Toby Stevens <>, who noted that
      the crematoriums were shut down, and
    "Peter J. Cherny" <>.

Malaise in Malaysia hits satellite uplink

Mich Kabay <>
Mon, 28 Sep 1998 17:15:38 -0400
As most readers will know, there is political unrest in Malaysia because
the government has accused the former finance minister Anwar Ibrahim
(who was also the deputy prime minister) with various unsavory crimes
(which he and his supporters characterize as a smear campaign).

The following detail at the end of an article entitled, "Matathir cracks
down on protests" by Nick Hopkins in this week's (1998.09.27) _Guardian
Weekly_ (p. 4) caught my eye:

"Diplomatic relations were further strained when broadcasters, including the
BBC, discovered that their reports were being censored by the Malaysian
authorities.  Footage of the clashes between police and protesters demanding
the resignation of Dr Matathir was blacked out by hackers, who intercepted
transmissions bound for a satellite link."

Jamming itself is hardly new, but if — and I stress _if_ — this report
is correct, it represents a rare case of known information warfare
through an attack on communications satellites.

M. E. Kabay, PhD, CISSP / Director of Education
ICSA, Inc. <>

Bank of Montreal card functions paralyzed by bug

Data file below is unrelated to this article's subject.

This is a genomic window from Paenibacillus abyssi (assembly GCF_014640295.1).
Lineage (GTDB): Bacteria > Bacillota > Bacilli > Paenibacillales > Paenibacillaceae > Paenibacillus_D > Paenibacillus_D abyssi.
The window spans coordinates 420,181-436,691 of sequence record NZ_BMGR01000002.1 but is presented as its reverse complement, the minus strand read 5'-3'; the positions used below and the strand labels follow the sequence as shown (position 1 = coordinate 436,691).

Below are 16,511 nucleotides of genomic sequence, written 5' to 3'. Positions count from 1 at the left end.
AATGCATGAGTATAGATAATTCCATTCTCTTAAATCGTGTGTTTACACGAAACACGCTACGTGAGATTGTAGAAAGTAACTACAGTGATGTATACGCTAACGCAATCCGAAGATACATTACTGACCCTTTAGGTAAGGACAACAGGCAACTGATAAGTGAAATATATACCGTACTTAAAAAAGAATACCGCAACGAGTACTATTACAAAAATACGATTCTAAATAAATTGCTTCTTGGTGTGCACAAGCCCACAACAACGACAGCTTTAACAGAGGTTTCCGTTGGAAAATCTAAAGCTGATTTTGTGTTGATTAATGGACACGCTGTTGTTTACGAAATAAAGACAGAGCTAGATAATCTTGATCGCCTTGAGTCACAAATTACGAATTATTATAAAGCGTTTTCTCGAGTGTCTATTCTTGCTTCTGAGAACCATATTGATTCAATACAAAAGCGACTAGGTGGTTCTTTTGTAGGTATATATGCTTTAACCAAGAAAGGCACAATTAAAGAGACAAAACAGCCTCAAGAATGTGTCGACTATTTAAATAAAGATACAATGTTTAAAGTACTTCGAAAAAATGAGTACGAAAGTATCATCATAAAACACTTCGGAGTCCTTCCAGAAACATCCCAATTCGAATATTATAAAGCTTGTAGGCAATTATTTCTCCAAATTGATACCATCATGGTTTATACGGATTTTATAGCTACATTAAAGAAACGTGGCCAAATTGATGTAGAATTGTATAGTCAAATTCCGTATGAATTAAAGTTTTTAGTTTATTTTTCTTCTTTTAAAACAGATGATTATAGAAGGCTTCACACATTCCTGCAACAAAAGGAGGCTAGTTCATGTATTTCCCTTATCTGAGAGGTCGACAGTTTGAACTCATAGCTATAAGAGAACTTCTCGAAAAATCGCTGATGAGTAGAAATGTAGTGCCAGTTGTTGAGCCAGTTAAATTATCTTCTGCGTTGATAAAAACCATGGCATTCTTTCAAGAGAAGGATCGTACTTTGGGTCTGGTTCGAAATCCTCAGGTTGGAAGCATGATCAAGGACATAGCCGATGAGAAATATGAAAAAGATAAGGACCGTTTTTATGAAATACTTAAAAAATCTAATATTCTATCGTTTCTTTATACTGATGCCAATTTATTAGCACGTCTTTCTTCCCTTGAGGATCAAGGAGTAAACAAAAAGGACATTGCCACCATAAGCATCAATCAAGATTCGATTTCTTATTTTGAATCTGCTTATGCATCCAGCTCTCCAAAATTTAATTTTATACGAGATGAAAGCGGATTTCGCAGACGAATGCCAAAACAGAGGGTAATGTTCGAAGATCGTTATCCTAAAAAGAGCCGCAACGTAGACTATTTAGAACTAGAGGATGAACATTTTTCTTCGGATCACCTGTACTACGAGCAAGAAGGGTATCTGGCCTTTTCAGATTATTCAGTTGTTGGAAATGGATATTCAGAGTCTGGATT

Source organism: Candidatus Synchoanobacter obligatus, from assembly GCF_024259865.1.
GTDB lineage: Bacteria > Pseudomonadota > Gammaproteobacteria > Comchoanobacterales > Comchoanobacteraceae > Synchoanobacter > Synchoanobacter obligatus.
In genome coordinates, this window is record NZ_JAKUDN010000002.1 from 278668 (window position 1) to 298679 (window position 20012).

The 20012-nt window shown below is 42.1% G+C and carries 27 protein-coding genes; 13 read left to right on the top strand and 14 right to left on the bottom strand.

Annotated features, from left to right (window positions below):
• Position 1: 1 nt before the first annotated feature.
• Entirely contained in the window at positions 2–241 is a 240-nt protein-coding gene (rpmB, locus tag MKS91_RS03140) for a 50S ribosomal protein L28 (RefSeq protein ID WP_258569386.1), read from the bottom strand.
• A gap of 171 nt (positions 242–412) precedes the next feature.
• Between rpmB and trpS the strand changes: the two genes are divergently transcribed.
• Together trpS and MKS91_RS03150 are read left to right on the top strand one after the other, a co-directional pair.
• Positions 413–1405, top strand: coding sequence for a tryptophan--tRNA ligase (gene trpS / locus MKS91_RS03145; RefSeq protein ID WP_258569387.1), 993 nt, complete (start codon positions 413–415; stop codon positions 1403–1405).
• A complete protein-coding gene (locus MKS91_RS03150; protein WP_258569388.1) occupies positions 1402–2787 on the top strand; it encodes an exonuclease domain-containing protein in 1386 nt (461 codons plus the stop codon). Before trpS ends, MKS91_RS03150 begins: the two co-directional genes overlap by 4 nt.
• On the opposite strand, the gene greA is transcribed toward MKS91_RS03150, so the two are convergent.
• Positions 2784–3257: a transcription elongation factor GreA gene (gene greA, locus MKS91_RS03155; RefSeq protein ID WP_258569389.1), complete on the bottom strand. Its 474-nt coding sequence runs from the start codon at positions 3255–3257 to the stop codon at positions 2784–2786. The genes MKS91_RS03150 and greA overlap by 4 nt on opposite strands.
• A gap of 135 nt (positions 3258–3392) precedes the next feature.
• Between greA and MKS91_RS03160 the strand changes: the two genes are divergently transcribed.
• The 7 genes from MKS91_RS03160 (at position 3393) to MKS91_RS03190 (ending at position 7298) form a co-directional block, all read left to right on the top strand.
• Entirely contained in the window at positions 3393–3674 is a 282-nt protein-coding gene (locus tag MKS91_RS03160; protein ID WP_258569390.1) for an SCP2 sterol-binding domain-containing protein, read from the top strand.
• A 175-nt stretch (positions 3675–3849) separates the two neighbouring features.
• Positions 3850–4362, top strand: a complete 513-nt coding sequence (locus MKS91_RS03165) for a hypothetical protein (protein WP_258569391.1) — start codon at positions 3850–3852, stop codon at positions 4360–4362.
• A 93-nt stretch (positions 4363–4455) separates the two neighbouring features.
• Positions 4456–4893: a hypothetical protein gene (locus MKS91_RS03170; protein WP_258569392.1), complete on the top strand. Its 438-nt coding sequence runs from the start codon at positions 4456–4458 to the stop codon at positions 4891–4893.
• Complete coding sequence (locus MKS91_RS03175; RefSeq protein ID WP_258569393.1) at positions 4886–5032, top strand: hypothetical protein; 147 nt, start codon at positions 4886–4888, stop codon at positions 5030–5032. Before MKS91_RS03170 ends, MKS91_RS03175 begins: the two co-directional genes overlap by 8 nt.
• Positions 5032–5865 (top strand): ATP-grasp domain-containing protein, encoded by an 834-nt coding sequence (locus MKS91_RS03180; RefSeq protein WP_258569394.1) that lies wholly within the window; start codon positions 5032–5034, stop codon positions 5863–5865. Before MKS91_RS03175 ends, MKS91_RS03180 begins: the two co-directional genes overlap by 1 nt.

Mark Brader <>
Wed, 30 Sep 98 05:30:57 EDT
Yesterday morning at 5:30 am, a new software version was loaded on the
computers that control all electronic card transactions at the Bank of
Montreal.  It was intended to upgrade the system to better handle the
upcoming Christmas season.  Instead the result was MasterCard credit
authorizations denied, debit cards denied, and ATMs shut down.

According to today's *Toronto Star*, "bank technicians ... immediately set
up 'war-rooms' — rethinking pages and pages of computer code, desperately
trying to find a quick solution."  The article is silent on the possibility
of quickly reverting to the previous version.  Anyway, at 1:30 pm the system
"went down hard" and it wasn't until 4:30 that things were working again.

The Bank of Montreal is the third-largest in Canada, and the largest
MasterCard issuer.  The Star article refers to 2,000,000 cardholders,
but isn't clear as to whether this is the total number of them or the
number who actually use their cards in one day — the figure seems to me
too low for the one and too high for the other.

Bad power strip knocks out Net service

Andrew Brandt <>
Wed, 16 Sep 1998 11:06:55 -0700
What follows is a message send by the sysadmin at my employer's office. The
company for which I work has a huge number of employees who use their Net
connection daily as part of their job duties.

The risk in this case is obvious. Major network hubs should have proper
electrical power connections (with uninterruptable power supplies) for